>it could be sent on a collision course with the Earth. The situation
>changed on July 12th when astronomers announced on a Minor Planet
>Electronic Circular that images of 1999 AN10 were found on plates from
>the National Geographic-Palomar Observatory Sky Survey. The trail of
>the asteroid was measured from the 1955 photographs and the object's
>orbit was refined. The revision increased the minimum-possible
>approach distance to Earth to 386,000 kilometers and moved the keyhole
>points such that a collision in four decades was impossible.
>NASA's next Great Observatory, the Chandra X-ray Observatory is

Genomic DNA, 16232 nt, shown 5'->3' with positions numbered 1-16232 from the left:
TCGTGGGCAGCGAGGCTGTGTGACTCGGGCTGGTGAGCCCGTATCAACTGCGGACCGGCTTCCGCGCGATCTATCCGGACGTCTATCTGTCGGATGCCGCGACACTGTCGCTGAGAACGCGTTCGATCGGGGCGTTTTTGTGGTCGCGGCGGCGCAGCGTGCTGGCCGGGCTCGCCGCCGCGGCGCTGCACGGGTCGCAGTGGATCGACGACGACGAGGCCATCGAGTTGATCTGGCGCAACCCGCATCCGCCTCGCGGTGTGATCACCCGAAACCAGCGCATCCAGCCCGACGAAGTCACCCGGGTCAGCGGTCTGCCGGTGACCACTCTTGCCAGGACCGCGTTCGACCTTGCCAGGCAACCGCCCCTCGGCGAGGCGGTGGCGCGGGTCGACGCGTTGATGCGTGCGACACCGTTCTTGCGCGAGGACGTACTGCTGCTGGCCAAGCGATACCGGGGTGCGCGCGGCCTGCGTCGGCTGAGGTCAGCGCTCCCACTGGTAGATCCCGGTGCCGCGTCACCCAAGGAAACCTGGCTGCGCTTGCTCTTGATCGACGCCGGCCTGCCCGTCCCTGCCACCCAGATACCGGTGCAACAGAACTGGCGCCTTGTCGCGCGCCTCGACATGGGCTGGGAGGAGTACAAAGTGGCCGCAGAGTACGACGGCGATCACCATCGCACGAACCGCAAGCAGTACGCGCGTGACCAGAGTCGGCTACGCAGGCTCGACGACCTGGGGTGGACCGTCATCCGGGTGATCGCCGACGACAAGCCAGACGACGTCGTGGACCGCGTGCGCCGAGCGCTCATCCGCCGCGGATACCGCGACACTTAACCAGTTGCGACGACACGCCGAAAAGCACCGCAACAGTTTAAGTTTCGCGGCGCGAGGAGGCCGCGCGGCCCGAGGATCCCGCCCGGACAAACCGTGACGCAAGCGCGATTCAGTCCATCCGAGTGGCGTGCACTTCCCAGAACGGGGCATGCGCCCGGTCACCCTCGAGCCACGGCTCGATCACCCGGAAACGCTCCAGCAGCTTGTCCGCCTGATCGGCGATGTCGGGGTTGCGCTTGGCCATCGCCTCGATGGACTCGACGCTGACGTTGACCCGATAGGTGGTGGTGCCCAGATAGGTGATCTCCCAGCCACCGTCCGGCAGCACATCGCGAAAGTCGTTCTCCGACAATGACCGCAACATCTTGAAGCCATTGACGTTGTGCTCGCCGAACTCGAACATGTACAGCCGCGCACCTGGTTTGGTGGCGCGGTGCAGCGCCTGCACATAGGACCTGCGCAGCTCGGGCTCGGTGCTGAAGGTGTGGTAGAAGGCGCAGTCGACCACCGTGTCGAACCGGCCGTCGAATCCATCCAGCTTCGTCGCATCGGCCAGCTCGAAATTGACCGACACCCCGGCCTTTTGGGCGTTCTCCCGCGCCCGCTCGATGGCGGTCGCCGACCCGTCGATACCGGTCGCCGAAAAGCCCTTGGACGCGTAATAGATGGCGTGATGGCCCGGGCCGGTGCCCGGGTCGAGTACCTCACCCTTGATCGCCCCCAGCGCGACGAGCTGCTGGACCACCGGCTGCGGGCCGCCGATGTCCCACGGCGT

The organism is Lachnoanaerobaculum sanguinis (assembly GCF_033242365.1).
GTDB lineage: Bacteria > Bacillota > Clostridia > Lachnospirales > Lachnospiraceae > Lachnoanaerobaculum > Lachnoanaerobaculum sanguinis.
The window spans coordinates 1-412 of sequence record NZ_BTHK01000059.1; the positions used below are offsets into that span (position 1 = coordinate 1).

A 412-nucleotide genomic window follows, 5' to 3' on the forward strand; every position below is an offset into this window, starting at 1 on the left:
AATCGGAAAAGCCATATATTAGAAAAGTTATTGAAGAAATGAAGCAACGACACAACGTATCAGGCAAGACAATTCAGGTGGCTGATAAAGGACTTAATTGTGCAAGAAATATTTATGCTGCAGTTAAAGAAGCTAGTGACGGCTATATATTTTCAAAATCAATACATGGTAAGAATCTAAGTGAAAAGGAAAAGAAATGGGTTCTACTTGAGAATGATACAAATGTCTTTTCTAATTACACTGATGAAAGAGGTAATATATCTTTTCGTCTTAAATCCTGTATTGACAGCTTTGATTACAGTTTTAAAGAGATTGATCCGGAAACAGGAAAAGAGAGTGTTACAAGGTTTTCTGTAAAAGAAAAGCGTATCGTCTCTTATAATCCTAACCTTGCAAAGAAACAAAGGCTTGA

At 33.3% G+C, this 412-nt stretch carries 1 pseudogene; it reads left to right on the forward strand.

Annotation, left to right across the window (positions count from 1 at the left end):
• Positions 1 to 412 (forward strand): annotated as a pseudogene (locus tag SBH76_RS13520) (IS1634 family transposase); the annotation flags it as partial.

>scheduled for launch aboard the Space Shuttle *Columbia* on July 20th.
>Launch of the spacecraft -- formerly called the Advanced X-ray
>Astrophysics Facility -- was delayed twice because ground testing took
>longer than expected and a possible problem with a booster rocket.
>Once it is safely in orbit, engineers at the control center will spend
>a couple of months checking and calibrating the observatory's systems.
>For the first two months of observations, Chandra will mostly stare at
>bright stars to check the focus of its images, and at the Cassiopeia A
>supernova remnant and the Coma cluster of galaxies, both of which have
>been well studied by other satellites. Two additional months of
>observations will be made by scientists directly involved with the
>program before the telescope is put into the service of astronomers
>worldwide. For details about the Chandra mission, see the August issue
> Some daily events in the changing sky, from the editors of SKY &